As a prospective District mayor, up-and-coming candidate Muriel Bowser (D) offers voters two major strengths and one significant weakness.
On the plus side, the Ward 4 D.C. Council member speaks clearly and passionately in outlining the right vision for the city’s future. She advocates good overall goals, such as improving middle schools, pushing for a new round of economic development and protecting longtime residents threatened by gentrification.
In addition, unlike Mayor Vince Gray (D), the man she’s trying to displace, federal prosecutors haven’t connected any of her past campaigns to criminal wrongdoing.
On the negative side, however, serious questions remain about Bowser’s capacity to lead and effectively manage the city. She hasn’t been a forceful presence in seven years on the council. In discussing policy, she prefers to describe broad, hazy objectives rather than delve into specifics.
Bowser is running a strong campaign. She seems to have positioned herself as the candidate with the best chance of defeating Gray in the April 1 Democratic primary.
But it’s not clear she’d do as well running the District government.
“Muriel doesn’t have an impressive record in the introduction of legislation or the use of the council to solve important public-policy issues,” DCWatch Executive Director Dorothy Brizill said.
Brizill, a longtime government watchdog, was one of a half-dozen people I interviewed who have observed Bowser’s work on the council and described it as lackluster. The others spoke on condition of anonymity to avoid offending a potential mayor.
“Muriel doesn’t work well with her council colleagues,” Brizill said. “Many of them consider her a lightweight.” Bowser rejected the criticism and said it was motivated largely by her comparatively young age, 41. In an hour-long interview Thursday, she stressed she had worked with other council members in delivering her signature achievement, a 2012 law creating the city’s ethics board.
“You don’t get a big ethics reform bill passed that challenges business as usual on the council without having support,” Bowser said. “People say I have a thin record. It’s kind of a proxy for saying, ‘She’s young.’ ”
She also noted that similar criticisms were leveled at her mentor, Adrian Fenty, when he ran for mayor, and won, in 2006.
The uncertainty over Bowser creates a dilemma for primary voters who don’t trust Gray because of the dirty tricks and illicit spending in the 2010 “shadow campaign.” Do they gamble that Bowser would grow in the job, or at least surround herself with good administrators and advisers?
Or do they take a chance on one of Gray’s other Democratic challengers, such as council members Tommy Wells (Ward 6) or Jack Evans (Ward 2)? Both are farther behind Gray than Bowser in the most recent public poll.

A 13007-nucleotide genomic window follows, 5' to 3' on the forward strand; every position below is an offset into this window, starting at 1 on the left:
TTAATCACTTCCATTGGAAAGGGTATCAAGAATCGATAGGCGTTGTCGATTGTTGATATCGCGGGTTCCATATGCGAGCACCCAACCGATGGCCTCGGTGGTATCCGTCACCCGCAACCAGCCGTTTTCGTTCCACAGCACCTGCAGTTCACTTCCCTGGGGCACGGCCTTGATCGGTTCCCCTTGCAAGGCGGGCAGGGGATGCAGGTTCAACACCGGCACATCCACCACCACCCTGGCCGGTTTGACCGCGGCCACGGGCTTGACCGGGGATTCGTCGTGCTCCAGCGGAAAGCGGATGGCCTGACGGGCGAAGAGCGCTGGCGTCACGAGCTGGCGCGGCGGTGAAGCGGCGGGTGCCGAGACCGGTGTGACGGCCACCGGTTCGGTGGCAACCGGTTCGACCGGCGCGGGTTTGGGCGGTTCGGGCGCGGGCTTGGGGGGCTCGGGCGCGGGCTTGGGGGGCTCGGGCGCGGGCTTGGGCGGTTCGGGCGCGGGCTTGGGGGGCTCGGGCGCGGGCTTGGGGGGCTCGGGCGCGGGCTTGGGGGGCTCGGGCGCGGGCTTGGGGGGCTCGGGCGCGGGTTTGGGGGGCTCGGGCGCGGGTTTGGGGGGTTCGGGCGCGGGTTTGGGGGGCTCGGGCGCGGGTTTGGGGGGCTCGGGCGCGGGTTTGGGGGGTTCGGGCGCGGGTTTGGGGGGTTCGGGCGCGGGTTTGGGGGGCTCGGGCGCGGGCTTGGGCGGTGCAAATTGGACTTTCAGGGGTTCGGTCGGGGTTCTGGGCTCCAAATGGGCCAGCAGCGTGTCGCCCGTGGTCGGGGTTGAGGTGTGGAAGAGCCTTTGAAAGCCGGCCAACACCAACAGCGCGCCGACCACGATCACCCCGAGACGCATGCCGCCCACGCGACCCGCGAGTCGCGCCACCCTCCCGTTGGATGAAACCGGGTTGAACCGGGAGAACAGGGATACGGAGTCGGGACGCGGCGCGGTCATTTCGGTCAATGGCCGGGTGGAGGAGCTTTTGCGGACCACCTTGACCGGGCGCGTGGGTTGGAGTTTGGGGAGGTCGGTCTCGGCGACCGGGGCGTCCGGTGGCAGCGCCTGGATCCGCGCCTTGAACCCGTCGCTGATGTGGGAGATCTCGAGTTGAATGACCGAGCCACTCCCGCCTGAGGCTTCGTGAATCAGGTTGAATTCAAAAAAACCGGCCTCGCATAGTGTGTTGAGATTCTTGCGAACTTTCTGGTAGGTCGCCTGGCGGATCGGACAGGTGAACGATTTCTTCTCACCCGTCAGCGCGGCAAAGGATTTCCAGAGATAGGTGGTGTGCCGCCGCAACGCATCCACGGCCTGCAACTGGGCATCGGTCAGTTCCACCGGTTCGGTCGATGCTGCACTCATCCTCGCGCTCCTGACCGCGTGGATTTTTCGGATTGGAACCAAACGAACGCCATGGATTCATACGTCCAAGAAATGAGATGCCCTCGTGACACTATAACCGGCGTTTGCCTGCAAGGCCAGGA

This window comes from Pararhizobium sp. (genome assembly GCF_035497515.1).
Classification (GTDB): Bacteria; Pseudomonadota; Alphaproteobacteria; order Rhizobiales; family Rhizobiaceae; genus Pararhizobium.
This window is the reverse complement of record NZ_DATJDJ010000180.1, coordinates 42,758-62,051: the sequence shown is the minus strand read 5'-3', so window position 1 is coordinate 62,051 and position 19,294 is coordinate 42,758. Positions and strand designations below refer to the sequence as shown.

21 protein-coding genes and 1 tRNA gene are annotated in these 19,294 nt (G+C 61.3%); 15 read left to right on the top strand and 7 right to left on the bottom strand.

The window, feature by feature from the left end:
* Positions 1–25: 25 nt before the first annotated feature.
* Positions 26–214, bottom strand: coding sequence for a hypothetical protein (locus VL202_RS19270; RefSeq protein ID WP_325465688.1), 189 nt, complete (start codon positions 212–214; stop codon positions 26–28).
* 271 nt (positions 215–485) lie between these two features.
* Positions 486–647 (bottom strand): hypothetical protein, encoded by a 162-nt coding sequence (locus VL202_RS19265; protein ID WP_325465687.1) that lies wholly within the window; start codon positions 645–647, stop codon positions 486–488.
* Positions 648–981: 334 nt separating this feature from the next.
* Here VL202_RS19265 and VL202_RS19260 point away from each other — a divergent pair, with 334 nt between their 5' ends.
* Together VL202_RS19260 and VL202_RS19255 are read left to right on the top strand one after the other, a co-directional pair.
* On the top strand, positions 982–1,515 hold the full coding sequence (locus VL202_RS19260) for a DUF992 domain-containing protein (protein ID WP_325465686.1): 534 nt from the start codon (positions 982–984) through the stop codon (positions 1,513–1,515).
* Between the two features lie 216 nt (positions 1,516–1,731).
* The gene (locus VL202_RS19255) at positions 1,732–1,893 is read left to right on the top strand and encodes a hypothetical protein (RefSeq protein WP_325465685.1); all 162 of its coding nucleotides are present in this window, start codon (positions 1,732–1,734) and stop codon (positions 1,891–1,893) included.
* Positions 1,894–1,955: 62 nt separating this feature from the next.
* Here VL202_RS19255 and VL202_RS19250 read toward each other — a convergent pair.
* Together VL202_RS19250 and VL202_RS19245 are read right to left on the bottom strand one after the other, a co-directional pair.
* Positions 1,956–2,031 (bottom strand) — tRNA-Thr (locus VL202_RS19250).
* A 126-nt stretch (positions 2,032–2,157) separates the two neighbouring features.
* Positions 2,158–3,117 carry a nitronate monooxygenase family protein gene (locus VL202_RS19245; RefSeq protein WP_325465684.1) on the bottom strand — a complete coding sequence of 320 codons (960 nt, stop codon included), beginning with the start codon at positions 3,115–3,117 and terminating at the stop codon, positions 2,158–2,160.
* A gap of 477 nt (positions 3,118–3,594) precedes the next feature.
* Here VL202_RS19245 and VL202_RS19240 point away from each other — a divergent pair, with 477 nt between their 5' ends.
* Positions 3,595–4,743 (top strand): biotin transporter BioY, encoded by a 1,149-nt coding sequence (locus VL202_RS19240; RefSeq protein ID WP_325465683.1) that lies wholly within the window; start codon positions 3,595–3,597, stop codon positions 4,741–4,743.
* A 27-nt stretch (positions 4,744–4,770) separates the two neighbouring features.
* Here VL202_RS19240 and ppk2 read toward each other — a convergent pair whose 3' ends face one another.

In the interview and Bowser’s appearances at campaign forums, I have been impressed with her strategy for leading the District into an important transitional period as its population swells.
“The government has to break new ground to get ready for a growing D.C., 200,000 more people in the next 25 years,” Bowser said. “If we’re going to be ready for that, we have to have focused leadership, we have to hold our officials accountable and we have to be able to attract the best and brightest.”
Good stuff. But Bowser offered little detail about how she’d deliver.
For instance, Bowser hedged on whether she’d retain Schools Chancellor Kaya Henderson. She praised Henderson as “a good chancellor with great ideas.” But Bowser said she’d decide about keeping Henderson only after talking with the chancellor about how she would “accelerate investments, leadership and plans for each section of the city.”
Bowser also was fuzzy about how to overhaul the city’s middle schools, a vital project for the many parents wondering whether to stay in the city once their children leave elementary school. “It may mean investments in buildings,” Bowser said. “It certainly means making sure we have the right leadership in teachers in those buildings, and [the right] offerings.”
She said all the right things about promoting economic development while investing more city dollars in affordable housing so residents aren’t priced out of their homes. Again, however, generalities were the rule on some questions.
In discussing how to ensure that available housing money was being put to best use, she said: “Do we have the right people pushing those dollars out? And do we need to come up with some other ways to push the money out?”
Bowser has fine goals, but could she implement them? Democratic voters looking to oust Gray must decide.
At least we’re not worried she might be indicted.
For previous columns, go to washingtonpost.com/mccartney.